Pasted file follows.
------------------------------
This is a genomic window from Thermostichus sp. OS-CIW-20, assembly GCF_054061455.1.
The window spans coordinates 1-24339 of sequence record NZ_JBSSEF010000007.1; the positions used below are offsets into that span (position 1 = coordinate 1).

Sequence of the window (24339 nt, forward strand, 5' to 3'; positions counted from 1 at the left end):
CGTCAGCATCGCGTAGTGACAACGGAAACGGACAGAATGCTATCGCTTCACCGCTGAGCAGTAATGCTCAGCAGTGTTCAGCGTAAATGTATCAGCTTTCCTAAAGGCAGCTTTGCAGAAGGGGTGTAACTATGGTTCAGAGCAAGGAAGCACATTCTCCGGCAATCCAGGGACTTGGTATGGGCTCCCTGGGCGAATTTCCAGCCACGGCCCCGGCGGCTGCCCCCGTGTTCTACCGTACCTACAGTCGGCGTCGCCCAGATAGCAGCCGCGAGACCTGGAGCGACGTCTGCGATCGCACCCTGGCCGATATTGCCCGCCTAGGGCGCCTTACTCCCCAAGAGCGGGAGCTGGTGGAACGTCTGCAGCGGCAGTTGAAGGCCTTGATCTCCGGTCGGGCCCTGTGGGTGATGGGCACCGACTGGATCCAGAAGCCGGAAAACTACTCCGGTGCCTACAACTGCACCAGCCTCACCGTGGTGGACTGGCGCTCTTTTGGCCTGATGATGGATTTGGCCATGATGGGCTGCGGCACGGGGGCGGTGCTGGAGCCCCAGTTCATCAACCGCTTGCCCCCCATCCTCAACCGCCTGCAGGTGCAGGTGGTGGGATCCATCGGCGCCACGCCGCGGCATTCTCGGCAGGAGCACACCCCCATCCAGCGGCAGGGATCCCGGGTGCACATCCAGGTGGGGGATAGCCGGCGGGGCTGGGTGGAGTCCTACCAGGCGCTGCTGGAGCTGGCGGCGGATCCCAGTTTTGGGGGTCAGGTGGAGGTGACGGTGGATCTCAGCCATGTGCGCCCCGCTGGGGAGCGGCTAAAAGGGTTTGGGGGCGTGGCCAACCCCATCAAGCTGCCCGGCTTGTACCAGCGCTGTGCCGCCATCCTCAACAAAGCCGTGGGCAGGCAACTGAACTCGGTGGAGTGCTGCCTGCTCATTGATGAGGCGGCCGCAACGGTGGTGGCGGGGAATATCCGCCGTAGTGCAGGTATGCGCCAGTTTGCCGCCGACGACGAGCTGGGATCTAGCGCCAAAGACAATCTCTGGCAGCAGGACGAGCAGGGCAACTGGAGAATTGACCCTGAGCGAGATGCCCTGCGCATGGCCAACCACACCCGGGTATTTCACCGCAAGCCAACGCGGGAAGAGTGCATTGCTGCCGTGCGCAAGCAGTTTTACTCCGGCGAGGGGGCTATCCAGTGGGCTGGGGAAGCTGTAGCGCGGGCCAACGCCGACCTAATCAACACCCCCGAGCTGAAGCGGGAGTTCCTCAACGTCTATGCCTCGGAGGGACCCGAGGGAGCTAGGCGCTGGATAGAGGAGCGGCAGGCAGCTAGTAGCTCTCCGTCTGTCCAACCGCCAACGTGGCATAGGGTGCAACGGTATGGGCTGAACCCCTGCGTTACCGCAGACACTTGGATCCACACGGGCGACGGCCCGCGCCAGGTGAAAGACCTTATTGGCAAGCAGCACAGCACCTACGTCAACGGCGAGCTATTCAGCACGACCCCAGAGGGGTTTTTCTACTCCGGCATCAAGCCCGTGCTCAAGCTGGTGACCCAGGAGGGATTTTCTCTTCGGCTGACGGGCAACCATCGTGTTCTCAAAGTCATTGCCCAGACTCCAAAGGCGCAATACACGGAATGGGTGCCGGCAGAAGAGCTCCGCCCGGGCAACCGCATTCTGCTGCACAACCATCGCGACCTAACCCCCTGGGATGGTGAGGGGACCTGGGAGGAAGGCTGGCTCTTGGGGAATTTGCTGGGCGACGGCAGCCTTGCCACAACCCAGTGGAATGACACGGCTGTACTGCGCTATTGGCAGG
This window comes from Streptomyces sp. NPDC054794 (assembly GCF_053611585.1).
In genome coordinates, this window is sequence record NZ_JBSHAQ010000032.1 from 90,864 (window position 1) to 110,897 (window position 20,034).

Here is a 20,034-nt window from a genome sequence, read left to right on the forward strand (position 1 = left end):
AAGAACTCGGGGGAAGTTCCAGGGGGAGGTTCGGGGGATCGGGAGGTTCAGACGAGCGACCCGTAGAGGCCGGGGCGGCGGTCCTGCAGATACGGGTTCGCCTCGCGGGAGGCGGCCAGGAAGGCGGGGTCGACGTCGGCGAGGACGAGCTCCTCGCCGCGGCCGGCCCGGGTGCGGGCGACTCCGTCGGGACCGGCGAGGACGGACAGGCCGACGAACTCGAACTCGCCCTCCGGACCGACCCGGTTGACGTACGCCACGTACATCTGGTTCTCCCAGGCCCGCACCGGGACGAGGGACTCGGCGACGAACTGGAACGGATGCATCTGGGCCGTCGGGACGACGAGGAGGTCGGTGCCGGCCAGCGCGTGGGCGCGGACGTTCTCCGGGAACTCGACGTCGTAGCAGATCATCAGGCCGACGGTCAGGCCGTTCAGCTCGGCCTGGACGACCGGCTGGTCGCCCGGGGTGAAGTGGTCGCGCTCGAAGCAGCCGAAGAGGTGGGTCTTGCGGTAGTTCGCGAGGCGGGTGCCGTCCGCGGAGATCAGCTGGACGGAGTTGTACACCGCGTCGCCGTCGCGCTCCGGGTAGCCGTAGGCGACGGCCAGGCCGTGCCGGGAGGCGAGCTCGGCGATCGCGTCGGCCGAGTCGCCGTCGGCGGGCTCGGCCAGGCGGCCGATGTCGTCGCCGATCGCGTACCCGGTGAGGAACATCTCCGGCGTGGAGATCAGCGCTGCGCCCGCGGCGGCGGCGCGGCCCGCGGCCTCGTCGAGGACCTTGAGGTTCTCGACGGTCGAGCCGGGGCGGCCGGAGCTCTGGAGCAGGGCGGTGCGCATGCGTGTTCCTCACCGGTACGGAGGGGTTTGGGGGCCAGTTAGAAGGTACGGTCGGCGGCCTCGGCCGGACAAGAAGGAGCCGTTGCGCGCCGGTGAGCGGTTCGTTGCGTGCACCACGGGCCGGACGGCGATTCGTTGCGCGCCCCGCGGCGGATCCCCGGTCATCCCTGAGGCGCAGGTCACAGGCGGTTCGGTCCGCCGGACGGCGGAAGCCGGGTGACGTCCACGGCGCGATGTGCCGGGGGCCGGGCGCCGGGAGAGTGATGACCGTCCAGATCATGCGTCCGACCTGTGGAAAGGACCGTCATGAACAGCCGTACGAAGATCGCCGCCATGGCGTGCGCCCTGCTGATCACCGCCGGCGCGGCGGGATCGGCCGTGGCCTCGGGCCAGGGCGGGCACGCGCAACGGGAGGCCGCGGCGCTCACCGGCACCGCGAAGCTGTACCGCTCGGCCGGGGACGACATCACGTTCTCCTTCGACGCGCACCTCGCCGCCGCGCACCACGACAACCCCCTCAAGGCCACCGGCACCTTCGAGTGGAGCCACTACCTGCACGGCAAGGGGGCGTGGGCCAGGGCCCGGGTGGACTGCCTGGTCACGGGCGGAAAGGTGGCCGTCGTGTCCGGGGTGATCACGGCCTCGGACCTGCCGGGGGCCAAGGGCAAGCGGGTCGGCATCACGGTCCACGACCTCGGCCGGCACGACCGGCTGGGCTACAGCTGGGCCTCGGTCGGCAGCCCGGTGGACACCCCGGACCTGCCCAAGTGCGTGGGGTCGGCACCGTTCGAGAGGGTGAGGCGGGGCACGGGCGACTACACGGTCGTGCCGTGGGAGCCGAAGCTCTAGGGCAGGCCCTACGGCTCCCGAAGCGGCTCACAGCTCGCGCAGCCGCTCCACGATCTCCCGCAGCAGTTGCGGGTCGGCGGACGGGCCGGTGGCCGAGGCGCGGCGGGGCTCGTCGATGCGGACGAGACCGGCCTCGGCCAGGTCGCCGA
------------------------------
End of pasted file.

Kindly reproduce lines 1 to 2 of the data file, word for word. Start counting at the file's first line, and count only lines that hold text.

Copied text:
This is a genomic window from Thermostichus sp. OS-CIW-20, assembly GCF_054061455.1.
The window spans coordinates 1-24339 of sequence record NZ_JBSSEF010000007.1; the positions used below are offsets into that span (position 1 = coordinate 1).